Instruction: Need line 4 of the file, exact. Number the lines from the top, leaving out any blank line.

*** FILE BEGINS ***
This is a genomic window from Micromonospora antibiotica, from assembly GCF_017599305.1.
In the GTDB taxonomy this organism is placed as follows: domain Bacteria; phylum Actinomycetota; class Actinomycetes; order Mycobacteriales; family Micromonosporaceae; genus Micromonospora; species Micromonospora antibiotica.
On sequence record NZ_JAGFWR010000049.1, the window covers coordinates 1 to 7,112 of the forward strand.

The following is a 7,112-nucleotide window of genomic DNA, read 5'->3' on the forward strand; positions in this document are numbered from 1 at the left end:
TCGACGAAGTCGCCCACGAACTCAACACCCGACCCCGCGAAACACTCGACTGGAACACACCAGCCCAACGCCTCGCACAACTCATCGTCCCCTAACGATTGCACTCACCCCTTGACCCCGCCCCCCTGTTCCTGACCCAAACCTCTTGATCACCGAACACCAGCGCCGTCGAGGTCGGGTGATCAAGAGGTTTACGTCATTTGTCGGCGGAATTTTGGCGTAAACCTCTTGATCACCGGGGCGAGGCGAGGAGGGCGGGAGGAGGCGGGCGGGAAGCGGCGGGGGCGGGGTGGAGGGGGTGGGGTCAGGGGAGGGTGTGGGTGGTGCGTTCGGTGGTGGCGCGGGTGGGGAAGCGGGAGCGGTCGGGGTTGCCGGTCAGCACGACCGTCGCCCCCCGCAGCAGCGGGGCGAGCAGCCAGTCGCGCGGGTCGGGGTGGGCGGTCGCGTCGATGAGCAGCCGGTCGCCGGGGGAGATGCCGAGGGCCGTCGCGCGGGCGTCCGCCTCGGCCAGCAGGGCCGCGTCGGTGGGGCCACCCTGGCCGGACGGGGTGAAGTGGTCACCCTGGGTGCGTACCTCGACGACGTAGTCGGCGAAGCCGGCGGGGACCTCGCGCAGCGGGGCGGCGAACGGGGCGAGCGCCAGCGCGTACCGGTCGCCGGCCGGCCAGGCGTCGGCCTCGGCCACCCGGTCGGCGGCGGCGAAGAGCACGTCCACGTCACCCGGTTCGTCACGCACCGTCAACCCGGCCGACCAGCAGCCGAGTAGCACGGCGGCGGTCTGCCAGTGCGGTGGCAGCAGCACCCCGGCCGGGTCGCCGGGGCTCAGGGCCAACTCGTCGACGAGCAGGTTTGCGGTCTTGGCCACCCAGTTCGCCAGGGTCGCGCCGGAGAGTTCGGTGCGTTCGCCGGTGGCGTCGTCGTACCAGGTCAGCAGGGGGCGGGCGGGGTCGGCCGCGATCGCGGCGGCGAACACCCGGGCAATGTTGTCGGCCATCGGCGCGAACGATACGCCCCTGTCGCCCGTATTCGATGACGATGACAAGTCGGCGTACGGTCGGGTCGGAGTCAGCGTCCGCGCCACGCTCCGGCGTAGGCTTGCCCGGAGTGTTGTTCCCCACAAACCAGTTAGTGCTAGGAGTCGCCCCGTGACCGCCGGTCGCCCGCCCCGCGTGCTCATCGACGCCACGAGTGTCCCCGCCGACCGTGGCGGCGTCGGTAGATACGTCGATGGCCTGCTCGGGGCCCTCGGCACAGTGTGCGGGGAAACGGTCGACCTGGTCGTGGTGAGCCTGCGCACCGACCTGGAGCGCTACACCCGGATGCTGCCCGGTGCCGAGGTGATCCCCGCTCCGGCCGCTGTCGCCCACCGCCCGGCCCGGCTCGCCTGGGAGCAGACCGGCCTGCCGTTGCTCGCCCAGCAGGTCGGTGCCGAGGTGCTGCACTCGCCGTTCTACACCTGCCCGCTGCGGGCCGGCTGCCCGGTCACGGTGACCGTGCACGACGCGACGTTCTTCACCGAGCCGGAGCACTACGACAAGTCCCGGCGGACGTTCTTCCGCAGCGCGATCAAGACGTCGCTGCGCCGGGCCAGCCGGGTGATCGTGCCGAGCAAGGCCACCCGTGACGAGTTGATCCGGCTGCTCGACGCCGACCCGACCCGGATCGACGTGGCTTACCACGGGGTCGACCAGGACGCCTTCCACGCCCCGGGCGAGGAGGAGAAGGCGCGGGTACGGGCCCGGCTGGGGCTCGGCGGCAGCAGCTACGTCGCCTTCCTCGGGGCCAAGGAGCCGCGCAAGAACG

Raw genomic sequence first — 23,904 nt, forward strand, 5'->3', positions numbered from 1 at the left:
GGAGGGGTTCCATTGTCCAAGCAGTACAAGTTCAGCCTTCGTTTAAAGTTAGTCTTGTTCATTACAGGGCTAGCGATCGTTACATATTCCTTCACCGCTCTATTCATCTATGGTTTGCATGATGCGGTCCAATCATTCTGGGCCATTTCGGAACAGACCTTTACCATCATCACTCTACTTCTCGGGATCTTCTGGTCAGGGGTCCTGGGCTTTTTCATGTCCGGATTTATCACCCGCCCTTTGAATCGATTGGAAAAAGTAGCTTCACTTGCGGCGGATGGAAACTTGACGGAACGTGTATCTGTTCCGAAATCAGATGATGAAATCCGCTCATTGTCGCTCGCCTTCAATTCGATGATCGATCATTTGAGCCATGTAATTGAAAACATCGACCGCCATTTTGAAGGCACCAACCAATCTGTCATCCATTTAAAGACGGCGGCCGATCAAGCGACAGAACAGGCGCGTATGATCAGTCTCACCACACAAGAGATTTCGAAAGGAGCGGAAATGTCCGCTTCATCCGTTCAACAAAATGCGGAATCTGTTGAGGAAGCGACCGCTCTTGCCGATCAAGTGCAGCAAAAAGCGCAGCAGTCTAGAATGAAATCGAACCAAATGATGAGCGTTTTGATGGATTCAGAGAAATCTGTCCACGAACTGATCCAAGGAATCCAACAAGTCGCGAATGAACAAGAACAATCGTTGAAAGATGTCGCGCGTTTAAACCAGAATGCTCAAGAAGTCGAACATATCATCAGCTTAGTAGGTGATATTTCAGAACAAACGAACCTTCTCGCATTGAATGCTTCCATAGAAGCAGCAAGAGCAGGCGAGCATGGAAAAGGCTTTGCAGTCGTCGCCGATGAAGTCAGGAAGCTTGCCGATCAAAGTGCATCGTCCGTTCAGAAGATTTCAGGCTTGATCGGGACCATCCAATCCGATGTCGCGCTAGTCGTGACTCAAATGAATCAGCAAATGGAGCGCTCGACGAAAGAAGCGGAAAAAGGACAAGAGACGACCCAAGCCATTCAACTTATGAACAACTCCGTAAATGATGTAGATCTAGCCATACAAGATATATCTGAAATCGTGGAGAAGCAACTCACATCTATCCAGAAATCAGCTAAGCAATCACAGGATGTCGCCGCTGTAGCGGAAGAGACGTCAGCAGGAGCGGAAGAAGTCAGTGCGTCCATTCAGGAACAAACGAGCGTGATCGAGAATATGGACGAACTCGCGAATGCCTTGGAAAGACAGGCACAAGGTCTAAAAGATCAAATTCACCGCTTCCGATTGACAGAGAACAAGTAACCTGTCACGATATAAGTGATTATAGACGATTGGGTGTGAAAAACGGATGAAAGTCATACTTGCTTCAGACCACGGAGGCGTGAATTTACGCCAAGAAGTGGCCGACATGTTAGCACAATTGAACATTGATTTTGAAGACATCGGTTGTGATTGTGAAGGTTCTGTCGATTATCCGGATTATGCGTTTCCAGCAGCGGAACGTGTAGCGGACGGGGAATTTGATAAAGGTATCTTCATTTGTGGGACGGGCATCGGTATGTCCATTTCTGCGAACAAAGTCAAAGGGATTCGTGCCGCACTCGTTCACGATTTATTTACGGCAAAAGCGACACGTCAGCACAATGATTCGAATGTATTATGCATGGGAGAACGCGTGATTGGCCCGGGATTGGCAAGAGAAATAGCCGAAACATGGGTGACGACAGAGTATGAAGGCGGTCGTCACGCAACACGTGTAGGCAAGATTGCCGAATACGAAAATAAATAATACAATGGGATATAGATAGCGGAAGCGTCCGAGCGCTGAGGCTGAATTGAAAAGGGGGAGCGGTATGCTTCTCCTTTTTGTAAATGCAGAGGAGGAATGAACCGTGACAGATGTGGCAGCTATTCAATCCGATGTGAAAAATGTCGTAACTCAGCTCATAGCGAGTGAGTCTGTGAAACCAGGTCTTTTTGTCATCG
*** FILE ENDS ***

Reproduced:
The following is a 7,112-nucleotide window of genomic DNA, read 5'->3' on the forward strand; positions in this document are numbered from 1 at the left end: